A Scanner Darkly
2006Director: Richard Linklater
Cast: Keanu Reeves, Robert Downey Jr., Winona Ryder
eep inside A Scanner Darkly is a routine moment. Two men sit across a desk from one another, one a boss, the other an employee. The boss sits casually, folding his arms behind his head and leaning way back. The employee sits uncomfortably on a small chair. Pretty common stuff, and not the least bit enlightening.
But the men intrigue. Neither is necessarily a man. Nor are they immediately women, for while they sit, both figures shift in shape, in gender, in race, complexion, hair style and color, clothing, body mass or type. Their disguised voices sometimes fizzle, like the point on the radio dial between two incoming stations. These shifts are not single mutations but constants, an endless variance, as subtle as the appearance of an earring or the cracking of a vocal pitch. More often, they involve the corruption of an entire side of the body. Yet, the two figures talk through it, as though the shifting is as normal as the cups of coffee they hold or the cigarettes they smoke.
The men are police officers wearing, we are told, scrammer suits. In this sci-fi world, adapted from Philip K. Dick’s cult-classic novel, the suits allow the men to go unidentified by the panoptic eyes of their surveillance apparatus, the scanners. In the real world, the men’s shifting appearance achieves a different sort of fluidity: it connects an old technology to a new discussion.
Following 2001’s Waking Life, A Scanner Darkly is director Richard Linklater’s second rotoscope feature (a form of animation where the figures are drawn from live-action footage). Patented in the 1910s and used in feature-length filmmaking as early as the earliest feature-length animation—Disney’s Snow White and the Seven Dwarfs—rotoscope is, as a technology, about adding a level of realistic motion to the usually fantastical nature of animated worlds. With A Scanner Darkly, Linklater has a different discourse in mind.
For starters, the story is neither fantasy nor fairy tale. An undercover cop, Bob Arctor (Keanu Reeves), combats a dangerous and ultra-popular drug to which he is fully addicted. The novel and film’s representation of drug makers as eco-terrorists living and working within Arctor’s highly-regulated society is a distinctly dystopian narrative, in some ways similar—with its emphasis on long tight spaces, drugs, and the battery of tests undertaken by men who run afoul of the law—to A Clockwork Orange.
That comparison might not be entirely genuine, however; A Scanner Darkly does not share much more with Kubrick’s film than a few visual similarities and an indefinite article. A Clockwork Orange is relentless. A Scanner Darkly allows its audience plenty of time to catch its breath. Linklater’s film contains long scenes and longer, slow-paced speeches. Close looks at common objects like a cell phone or a video screen make the film’s animated images seem normal over time, a version of reality. Indeed, A Scanner Darkly’s visuals are recognizable, even real. The scenery begins to look photographed over time, Keanu Reeves is still incapable of expressing convincing facial emotion; Robert Downey Jr. is, by comparison, brilliant—“awe-inspiring” as his character Berris puts it early in the film.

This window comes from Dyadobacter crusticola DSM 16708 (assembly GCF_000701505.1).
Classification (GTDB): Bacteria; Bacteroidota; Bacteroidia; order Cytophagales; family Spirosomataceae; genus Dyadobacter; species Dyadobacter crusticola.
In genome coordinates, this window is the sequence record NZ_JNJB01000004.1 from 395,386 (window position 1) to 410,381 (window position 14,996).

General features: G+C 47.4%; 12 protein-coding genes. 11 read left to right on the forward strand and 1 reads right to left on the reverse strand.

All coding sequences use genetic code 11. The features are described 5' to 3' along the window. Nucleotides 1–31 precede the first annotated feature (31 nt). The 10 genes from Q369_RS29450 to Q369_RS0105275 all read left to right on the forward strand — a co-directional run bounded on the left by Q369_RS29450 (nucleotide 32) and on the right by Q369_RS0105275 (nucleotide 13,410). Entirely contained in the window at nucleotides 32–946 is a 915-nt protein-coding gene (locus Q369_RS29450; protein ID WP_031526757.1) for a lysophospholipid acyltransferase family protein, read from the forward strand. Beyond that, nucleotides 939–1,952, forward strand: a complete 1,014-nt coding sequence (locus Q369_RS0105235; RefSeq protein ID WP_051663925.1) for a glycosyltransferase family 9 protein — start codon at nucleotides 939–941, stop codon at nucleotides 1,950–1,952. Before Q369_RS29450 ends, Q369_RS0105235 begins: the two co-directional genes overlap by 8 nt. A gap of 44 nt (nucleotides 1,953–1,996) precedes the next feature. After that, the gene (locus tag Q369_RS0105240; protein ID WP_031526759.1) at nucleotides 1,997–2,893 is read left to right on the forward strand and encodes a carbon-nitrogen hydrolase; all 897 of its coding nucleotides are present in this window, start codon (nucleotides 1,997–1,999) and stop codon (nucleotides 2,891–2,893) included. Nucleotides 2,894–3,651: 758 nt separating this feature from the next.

Rotoscope allows Linklater to occasionally play, though: the shape-shifting men, the amusing “Sins of Freck” sequence, humans working with holographic computers. At one point, Arctor’s friends turn into giant bugs. What better way than animation, Linklater says, to visualize Dick’s most frenetic story.
It’s not all fun and games. Compared to Waking Life, A Scanner Darkly is drastically restrained. The film is grounded in realistic events and much less of its scenery alters or moves. This is Linklater’s ultimate point in using rotoscope this time: A Scanner Darkly is an animation based in realism, questioning the relevance, even the safety, of fantastical illusion.
This valid artistic choice may be the film’s downfall. Linklater, doing less visually with Dick’s story than he did with Waking Life, upsets his audience’s expectations. Do not judge A Scanner Darkly on what it is not; Linklater has often walked between the experimental and the more direct. With A Scanner Darkly, he is playing that game in a single movie: popular actors, unfamiliar style. The story slows at times, but Linklater’s film is thoughtful, visually appealing, and genuinely different. Somehow, A Scanner Darkly is also well-grounded, so that its pockets of visual extravagance are emphasized by their rarity. The film’s warnings are clear: all fantasies are not safe and the greatest dangers may lie at your feet.
A Scanner Darkly is now playing in limited release.
By: Arthur Ryel-Lindsey
Published on: 2006-07-07